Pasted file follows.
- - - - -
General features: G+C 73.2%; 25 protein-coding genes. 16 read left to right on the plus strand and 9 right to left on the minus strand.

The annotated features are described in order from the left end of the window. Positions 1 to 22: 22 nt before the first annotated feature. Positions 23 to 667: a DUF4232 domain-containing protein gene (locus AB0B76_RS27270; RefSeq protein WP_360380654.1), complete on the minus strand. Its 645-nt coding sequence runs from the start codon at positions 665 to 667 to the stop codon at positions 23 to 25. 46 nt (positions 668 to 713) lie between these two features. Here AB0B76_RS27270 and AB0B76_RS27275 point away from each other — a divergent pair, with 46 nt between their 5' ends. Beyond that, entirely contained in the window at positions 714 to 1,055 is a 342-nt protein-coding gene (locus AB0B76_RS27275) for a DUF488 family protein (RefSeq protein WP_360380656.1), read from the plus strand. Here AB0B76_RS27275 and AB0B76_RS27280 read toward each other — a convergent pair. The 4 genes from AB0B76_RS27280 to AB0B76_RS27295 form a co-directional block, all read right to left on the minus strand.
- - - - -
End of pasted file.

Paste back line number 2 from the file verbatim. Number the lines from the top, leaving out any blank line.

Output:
The annotated features are described in order from the left end of the window. Positions 1 to 22: 22 nt before the first annotated feature. Positions 23 to 667: a DUF4232 domain-containing protein gene (locus AB0B76_RS27270; RefSeq protein WP_360380654.1), complete on the minus strand. Its 645-nt coding sequence runs from the start codon at positions 665 to 667 to the stop codon at positions 23 to 25. 46 nt (positions 668 to 713) lie between these two features. Here AB0B76_RS27270 and AB0B76_RS27275 point away from each other — a divergent pair, with 46 nt between their 5' ends. Beyond that, entirely contained in the window at positions 714 to 1,055 is a 342-nt protein-coding gene (locus AB0B76_RS27275) for a DUF488 family protein (RefSeq protein WP_360380656.1), read from the plus strand. Here AB0B76_RS27275 and AB0B76_RS27280 read toward each other — a convergent pair. The 4 genes from AB0B76_RS27280 to AB0B76_RS27295 form a co-directional block, all read right to left on the minus strand.